Dushanbe, 1987); Mehri Vatan (Love of Country, Dushanbe, 1989); and

Justujuhoi Ijodi va Akhloqi (Creative and Ethical Investigations,

Dushanbe, 1990).

Akbarov has traveled to Afghanistan and Russia. He received the

medal of Renown Service in 1999.

Akil Akilov

See Oqilov, Oqil.

Akobirov, Jonibek

Tajik author Jonibek Akobirov was born into a family of workers in

the village of Ravshan in the Komsomolabad province in 1952.

Akobirov graduated from Tajikistan State University (Evening

Extension) with a degree in history in 1980. Thereafter, he served as the

Prominent Tajik Figures of the Twentieth Century



Editor of Irfon Publications (1971-1978), Tajik News, Madaniyati

Tojikiston, and Adabiyot va San'at (1978-1983).

The themes of Akobirov's stories are centered on rural life and life in

the highlands. He is particularly interested in the impact of urban life on

the young Tajiks who leave their villages for the tranquility of the city

only to be faced with urban perplexities.

Akobirov's first collection of stories, Farzand (Offspring), was

published in 1976. His other works include Dunyo ba Umid (The World

[Rests on] Hope, 1978), Khirmani Sitora (The Harvest of Stars, 1985),

Kuhistoni (From the Highlands, 1987), and Dostonhoi Pazmoni (Stories

of Down Times, 1992).

Akobirov joined the Union of Writers of Tajikistan in 1982 and the

Union of Writers of the Soviet Union in 1984.

Akobirov, Yusufjon

Tajik author Yusufjon Akobirov was born on January 10, 1937, into

a family of physicians in the village of Saktara, in the Ghizhduvon

province of Bukhara.

Akobirov graduated from the Faculty of History and Philology of

Tajikistan State University in 1959 and found temporary employment

with the monthly Sadoi Sharq. From 1960 to 1961, he attended the

Moscow Advanced School for Playwrights and, upon completion of that

course, returned to Dushanbe. He worked with Tojikistoni Shavravi for

a while, and then accepted the directorship of Sadoi Sharq.

Akobirov's first dramatic work was staged in 1958 in Khujand. It

was called Deromi Rudaki (The Rudaki Drama). The themes of

Akobirov's stories, which include Dukhtari ki Justujuash Mikunam (The

Girl I Seek, 1963), Munira (Munira, 1964), Baloghat (Eloquence,

1966), and Osmoni Sof (Clear Sky, 1968) are mainly social, dealing

with the post-war problems of the Republic.

Akobirov's first novel, Zamini Padaron (The Land of Forefathers,

1974) is also socio-politically oriented. Akobirov follows the socialist

realism school in literature. His 1978 novel, Norak (Norak), was

awarded the Rudaki State Prize for Literature in 1980. Akobirov's other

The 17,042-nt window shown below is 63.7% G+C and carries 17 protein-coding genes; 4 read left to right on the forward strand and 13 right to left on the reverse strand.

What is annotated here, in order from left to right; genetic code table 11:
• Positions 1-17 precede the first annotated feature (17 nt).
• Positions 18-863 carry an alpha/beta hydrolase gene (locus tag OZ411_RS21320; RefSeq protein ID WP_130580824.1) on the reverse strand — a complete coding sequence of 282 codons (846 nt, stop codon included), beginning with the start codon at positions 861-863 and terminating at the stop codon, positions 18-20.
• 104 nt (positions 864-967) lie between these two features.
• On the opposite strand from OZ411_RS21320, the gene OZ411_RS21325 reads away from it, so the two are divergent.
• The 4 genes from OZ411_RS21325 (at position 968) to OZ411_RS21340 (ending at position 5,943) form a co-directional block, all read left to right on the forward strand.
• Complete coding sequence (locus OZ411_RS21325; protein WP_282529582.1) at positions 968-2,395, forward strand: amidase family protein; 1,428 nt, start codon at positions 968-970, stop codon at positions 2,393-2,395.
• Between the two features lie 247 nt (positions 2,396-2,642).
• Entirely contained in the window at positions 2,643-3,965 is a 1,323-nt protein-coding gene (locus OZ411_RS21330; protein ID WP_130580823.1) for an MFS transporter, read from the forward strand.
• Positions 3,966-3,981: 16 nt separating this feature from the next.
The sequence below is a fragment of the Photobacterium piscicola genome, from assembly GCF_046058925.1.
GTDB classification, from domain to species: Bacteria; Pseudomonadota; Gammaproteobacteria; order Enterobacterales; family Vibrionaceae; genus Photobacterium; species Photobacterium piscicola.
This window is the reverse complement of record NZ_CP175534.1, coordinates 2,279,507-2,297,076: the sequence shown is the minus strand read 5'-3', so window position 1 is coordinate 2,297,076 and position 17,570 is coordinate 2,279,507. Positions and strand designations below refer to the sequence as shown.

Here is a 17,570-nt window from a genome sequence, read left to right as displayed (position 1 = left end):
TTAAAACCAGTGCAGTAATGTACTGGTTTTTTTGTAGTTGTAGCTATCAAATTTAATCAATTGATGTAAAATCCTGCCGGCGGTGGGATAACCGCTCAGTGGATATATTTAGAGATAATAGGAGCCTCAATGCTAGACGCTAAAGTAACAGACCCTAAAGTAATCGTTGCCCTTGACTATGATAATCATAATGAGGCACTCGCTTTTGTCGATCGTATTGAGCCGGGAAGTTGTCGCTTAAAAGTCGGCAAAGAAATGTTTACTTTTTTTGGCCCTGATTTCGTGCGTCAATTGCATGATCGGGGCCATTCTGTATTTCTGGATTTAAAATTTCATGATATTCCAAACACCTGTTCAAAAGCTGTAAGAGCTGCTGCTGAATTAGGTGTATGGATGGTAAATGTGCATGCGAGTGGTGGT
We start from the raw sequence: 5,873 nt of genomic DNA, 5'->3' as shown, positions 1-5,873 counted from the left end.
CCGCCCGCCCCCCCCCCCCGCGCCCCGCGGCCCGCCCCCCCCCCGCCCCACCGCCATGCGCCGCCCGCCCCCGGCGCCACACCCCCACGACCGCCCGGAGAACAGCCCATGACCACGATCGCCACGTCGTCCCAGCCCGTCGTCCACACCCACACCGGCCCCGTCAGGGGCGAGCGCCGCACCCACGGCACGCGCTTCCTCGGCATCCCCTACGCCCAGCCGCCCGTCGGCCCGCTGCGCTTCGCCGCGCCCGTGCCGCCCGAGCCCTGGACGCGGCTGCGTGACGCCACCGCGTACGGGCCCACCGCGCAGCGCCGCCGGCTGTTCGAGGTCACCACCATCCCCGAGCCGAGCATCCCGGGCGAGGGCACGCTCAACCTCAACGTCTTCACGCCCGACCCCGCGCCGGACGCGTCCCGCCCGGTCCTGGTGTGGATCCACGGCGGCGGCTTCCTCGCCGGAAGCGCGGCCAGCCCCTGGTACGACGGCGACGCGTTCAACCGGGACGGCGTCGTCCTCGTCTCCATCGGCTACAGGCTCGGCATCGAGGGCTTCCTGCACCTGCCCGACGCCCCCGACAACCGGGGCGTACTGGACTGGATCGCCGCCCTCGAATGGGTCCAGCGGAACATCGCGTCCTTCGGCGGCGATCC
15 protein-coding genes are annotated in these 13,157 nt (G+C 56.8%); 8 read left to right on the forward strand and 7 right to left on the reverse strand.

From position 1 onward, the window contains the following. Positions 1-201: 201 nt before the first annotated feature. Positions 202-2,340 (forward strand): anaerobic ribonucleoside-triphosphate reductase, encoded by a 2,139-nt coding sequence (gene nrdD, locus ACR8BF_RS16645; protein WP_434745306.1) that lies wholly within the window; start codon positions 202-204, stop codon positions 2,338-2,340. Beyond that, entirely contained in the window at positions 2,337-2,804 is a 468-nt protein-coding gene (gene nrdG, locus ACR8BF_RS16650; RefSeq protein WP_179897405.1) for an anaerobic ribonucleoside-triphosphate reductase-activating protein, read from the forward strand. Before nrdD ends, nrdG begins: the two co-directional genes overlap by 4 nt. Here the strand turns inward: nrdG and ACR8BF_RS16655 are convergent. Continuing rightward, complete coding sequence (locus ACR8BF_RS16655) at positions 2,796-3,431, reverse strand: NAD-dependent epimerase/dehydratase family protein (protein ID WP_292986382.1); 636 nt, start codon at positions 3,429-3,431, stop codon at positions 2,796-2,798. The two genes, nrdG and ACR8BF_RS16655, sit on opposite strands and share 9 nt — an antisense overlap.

works include Tahavvoli Doston va Munozirah dar borai On (The

Development of the Story Genre and Discussions Related to It, 1969),

Vodii Mahabbat (The Zone of Love, 1980), Qandak Gul Kard (Qandak

Blossomed, 1965), and Shi'r, Ihsos, va Tafakkur (Poetry, Feeling, and

Thought, 1985).

Iraj Bashiri



Akobirov's Baloghat (Eloquence) and Ba'd az on ki Osiyo Boz Mond

(After the Mill Shut Down) have been made into films by TajikFilm and

have been received favorably. His primary novels have been translated

into Russian and have been positively received as well.

Akobirov joined the Union of Writers of the Soviet Union in 1963.

Akramov, Narimon

Tajik historian Narimon Mansurovich Akramov was born into a

worker's family on June 1, 1932, in the city of Khujand in northern

Tajikistan. He joined the CPSU in 1967.

Akramov graduated from the Tajikistan State University in 1956

with a degree in history and philology. From 1956 to 1959, he served as

a Professor of Soviet history at the State Pedagogical Institute of

Leninabad. Between 1959 and 1963, he was a post-graduate student at

the Institute of History of the Academy of Sciences of Tajikistan. In

1971, he was appointed Chair of the Department of Soviet History of

the Dushanbe Pedagogical Institute. Between 1963 and 1975, he pre-

pared and defended his doctoral dissertation on Sahmi Muhaqqiqoni

Rus dar Omuzishi Ta'rikh, Arkheologia va Etnografiai Khalqhoi Pomir

va Atrofi On (The Contributions of Russian Scholars to the Study of the

History, Archaeology, and Ethnography of the Peoples of Pamir and its

Surrounding Areas). Akramov's studies are devoted to V. V. Bartold,

M. S. Andreev, and A. A. Siminov, among others.

He is the recipient of a number of medals and awards.

Do'stlaringiz bilan baham:
1   2   3   4   5   6   7   8   9   ...   49

Ma'lumotlar bazasi mualliflik huquqi bilan himoyalangan ©fayllar.org 2017
ma'muriyatiga murojaat qiling